Right up there with knitting a stove using steel wool comes this tidbit from the land of Hello Kitty. Kaori Tsutaya is a Japanese writer obsessed with cats. Tsutaya exhibits her crafty results and also runs little kitty craft workshops to inspire other cat owners. As cats seem to work better as paper weights or roving tripping hazards I became pretty interested in this article.
Not just another craft book Tsutaya gives you plenty of pictures of her cats, humour, and tips on caring for your feline, from proper brushing techniques to "fleas r us".
This book actually tells you how to clip your cat at certain times of the year to get the best fur for crafts and I must remind you it's a big no-no to shave your house cat. I’ve also heard that announcing that you’ve shaved your 'cat' in public will actually make you quite popular in certain male circles so beware of what you share on Facebook.
There are two basic techniques for making miniature cats in her book "Crafting With Cat Hair". Tsutaya shows us how to make felt with the hair, beginning with the methods of how you brush it from the cat. Apparently by wrapping layers and then shaping the material with soap and wetting it will give you a solid piece of cat hair fabric to work with.
Actually I am more interested in seat covers for my car in a lovely zebra pattern and I wonder how many black and white cats it would take to complete that project.The other technique she mentions involves needle felting with cat hair, and making tiny little creatures for a possible cover for your new Cranky Cuss book or Kindle. Would you like the abbreviated version? Set a book on a table in front of you and try and read that book. Watch as your cat tries to sit on it and covers it in hair. Presto chango, instant book cover!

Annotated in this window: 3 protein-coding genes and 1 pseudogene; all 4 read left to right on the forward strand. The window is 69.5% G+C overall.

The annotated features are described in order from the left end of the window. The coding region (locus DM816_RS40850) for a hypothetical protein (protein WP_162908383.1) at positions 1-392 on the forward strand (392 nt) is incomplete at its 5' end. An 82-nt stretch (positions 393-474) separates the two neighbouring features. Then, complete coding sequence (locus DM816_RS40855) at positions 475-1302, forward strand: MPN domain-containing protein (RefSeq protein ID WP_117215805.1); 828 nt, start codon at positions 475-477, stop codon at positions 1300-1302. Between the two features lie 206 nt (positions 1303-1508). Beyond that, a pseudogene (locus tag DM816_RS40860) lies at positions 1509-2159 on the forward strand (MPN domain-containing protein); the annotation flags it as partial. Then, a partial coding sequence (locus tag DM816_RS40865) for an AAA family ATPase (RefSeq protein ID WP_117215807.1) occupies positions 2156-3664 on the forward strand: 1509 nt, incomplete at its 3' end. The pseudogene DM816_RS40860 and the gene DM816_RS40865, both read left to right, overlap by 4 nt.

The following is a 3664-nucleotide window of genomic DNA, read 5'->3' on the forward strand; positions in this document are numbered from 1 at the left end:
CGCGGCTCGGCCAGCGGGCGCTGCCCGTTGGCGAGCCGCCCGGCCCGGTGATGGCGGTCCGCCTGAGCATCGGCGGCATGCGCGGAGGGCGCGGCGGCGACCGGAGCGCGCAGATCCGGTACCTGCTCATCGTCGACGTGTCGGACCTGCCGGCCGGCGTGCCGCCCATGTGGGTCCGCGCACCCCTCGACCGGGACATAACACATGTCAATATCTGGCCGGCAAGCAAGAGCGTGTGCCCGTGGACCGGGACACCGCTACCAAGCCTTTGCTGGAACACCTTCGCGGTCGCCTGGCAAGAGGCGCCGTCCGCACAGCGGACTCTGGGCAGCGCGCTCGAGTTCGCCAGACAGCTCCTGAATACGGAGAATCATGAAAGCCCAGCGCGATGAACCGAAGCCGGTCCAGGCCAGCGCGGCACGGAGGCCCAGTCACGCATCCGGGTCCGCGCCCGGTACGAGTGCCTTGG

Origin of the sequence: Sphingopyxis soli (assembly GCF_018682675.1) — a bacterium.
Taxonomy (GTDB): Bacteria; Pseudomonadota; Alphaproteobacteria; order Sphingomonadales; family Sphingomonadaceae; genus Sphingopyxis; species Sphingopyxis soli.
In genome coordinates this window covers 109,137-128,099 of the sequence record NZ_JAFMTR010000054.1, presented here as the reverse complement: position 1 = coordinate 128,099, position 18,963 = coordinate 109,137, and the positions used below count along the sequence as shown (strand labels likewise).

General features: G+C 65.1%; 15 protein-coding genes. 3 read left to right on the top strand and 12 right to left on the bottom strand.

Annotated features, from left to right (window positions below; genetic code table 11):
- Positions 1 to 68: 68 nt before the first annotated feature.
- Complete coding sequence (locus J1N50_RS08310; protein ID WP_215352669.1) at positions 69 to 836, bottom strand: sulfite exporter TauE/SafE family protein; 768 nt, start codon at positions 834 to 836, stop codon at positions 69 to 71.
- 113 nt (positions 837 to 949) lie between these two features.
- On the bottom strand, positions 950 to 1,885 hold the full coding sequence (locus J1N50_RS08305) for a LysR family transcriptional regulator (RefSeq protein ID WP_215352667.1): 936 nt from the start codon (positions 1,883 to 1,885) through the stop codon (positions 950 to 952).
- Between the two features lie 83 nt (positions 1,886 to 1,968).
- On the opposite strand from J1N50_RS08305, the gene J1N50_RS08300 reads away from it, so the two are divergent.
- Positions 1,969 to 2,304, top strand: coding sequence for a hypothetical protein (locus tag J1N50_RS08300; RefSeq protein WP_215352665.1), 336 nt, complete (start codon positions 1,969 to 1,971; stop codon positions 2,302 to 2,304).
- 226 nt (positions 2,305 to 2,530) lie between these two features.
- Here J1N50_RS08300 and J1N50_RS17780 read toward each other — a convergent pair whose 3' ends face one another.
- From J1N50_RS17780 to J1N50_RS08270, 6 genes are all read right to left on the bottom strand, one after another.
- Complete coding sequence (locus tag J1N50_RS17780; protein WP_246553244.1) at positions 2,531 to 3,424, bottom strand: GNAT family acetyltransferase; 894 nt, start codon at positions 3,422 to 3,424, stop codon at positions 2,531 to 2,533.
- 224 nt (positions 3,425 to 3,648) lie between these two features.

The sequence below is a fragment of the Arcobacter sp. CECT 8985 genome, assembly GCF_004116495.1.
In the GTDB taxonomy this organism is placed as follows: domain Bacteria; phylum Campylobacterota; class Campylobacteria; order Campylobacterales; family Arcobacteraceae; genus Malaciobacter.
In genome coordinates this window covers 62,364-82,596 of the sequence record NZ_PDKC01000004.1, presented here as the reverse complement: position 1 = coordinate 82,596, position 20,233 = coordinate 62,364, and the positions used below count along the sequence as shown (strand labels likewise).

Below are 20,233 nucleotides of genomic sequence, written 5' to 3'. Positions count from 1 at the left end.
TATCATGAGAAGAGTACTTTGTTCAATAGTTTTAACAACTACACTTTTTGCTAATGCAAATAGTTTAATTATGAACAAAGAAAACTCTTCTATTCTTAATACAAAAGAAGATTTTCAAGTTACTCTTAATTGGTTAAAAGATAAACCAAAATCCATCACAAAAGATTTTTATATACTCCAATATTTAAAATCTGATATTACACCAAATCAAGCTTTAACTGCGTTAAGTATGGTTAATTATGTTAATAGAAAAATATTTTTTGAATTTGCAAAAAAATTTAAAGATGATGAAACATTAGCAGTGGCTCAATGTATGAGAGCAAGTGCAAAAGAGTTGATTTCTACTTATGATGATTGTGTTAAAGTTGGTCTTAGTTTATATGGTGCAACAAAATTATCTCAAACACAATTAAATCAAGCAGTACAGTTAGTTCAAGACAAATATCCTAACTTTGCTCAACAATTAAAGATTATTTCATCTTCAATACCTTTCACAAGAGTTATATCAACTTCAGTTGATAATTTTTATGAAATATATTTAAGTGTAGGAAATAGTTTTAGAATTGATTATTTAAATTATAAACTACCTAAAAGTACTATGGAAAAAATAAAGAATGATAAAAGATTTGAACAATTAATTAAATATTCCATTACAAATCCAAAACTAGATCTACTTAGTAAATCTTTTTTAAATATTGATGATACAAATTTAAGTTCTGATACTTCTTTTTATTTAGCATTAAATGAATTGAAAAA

Kitty bloggers around the country saved plastic bags of their cat’s hair just for the book’s release last year, and say the book is like catnip for them. I just don’t understand it myself, as I am afraid cats might eat the completed craft and then deliver the deconstructed version right where you might step on it in the middle of the night.
According to Huffington Post words from the wise think it's all fun and games.
“I think it’s interesting because it’s something quirky and different,” says Stephanie Harwin, 29, who writes the cat blog Catsparella, (all cats, all the time.) “It’s a kind of way to keep your cat around when they are not. Looking to the future that is. People have cat hair everywhere and it’s something to do with it.”
Harwin says she herself tackled a pet project from the book — she made a finger puppet out of her cat Priscilla’s hair. “Yes, it’s kind of weird and different and quirky,” she says. “It's a little controversial, some people think it’s kind of gross. But to me, how is this different from using wool?”
Let me explain this to you very carefully Ms. Harwin. Cats always seem to munch on wayward hair that turns into food which usually gives the end result of poop. So, most certainly cat-owners always have the raw materials to give this "a go" before expulsion, and yes it's darn controversial!
Honestly, why don't all of you crazy crafters just throw the cat hair in the yard and watch the birds make a nest if you are so desperate for creation.
My final word on this 'purring' subject is this:
This is just another perfect example of: "Just because we can, does not mean we should."
Linda Seccaspina 2012 Zoomers Canada